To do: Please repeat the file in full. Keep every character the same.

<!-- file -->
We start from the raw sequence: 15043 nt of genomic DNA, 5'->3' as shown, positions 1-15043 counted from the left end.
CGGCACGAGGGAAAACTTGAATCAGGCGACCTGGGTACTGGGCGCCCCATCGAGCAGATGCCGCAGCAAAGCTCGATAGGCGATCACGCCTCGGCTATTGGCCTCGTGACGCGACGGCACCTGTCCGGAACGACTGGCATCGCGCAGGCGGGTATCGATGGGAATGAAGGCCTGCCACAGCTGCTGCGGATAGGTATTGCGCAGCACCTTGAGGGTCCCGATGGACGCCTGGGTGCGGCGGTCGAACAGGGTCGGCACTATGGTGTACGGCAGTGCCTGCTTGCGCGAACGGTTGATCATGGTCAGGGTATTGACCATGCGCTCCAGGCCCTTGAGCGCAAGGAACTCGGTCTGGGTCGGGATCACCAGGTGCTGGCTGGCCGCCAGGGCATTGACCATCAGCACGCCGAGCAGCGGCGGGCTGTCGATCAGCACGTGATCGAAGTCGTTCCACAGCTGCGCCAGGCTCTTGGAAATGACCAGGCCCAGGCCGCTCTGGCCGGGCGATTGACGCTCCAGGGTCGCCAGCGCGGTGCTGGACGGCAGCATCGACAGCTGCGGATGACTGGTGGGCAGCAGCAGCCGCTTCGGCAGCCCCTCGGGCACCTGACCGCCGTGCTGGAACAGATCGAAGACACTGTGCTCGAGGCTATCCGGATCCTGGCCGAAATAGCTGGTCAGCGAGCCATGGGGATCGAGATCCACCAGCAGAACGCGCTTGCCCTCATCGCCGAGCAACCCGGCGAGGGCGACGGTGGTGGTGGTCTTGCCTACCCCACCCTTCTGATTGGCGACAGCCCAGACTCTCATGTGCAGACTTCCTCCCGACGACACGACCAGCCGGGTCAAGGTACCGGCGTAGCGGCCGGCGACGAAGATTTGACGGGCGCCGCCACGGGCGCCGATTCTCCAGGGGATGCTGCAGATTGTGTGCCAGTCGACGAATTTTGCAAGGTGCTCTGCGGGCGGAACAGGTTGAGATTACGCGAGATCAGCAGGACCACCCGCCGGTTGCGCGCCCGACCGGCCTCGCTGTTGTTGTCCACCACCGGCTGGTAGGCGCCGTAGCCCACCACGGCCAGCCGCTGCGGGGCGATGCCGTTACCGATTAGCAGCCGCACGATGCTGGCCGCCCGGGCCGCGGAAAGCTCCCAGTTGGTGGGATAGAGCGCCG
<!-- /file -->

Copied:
We start from the raw sequence: 15043 nt of genomic DNA, 5'->3' as shown, positions 1-15043 counted from the left end.
CGGCACGAGGGAAAACTTGAATCAGGCGACCTGGGTACTGGGCGCCCCATCGAGCAGATGCCGCAGCAAAGCTCGATAGGCGATCACGCCTCGGCTATTGGCCTCGTGACGCGACGGCACCTGTCCGGAACGACTGGCATCGCGCAGGCGGGTATCGATGGGAATGAAGGCCTGCCACAGCTGCTGCGGATAGGTATTGCGCAGCACCTTGAGGGTCCCGATGGACGCCTGGGTGCGGCGGTCGAACAGGGTCGGCACTATGGTGTACGGCAGTGCCTGCTTGCGCGAACGGTTGATCATGGTCAGGGTATTGACCATGCGCTCCAGGCCCTTGAGCGCAAGGAACTCGGTCTGGGTCGGGATCACCAGGTGCTGGCTGGCCGCCAGGGCATTGACCATCAGCACGCCGAGCAGCGGCGGGCTGTCGATCAGCACGTGATCGAAGTCGTTCCACAGCTGCGCCAGGCTCTTGGAAATGACCAGGCCCAGGCCGCTCTGGCCGGGCGATTGACGCTCCAGGGTCGCCAGCGCGGTGCTGGACGGCAGCATCGACAGCTGCGGATGACTGGTGGGCAGCAGCAGCCGCTTCGGCAGCCCCTCGGGCACCTGACCGCCGTGCTGGAACAGATCGAAGACACTGTGCTCGAGGCTATCCGGATCCTGGCCGAAATAGCTGGTCAGCGAGCCATGGGGATCGAGATCCACCAGCAGAACGCGCTTGCCCTCATCGCCGAGCAACCCGGCGAGGGCGACGGTGGTGGTGGTCTTGCCTACCCCACCCTTCTGATTGGCGACAGCCCAGACTCTCATGTGCAGACTTCCTCCCGACGACACGACCAGCCGGGTCAAGGTACCGGCGTAGCGGCCGGCGACGAAGATTTGACGGGCGCCGCCACGGGCGCCGATTCTCCAGGGGATGCTGCAGATTGTGTGCCAGTCGACGAATTTTGCAAGGTGCTCTGCGGGCGGAACAGGTTGAGATTACGCGAGATCAGCAGGACCACCCGCCGGTTGCGCGCCCGACCGGCCTCGCTGTTGTTGTCCACCACCGGCTGGTAGGCGCCGTAGCCCACCACGGCCAGCCGCTGCGGGGCGATGCCGTTACCGATTAGCAGCCGCACGATGCTGGCCGCCCGGGCCGCGGAAAGCTCCCAGTTGGTGGGATAGAGCGCCG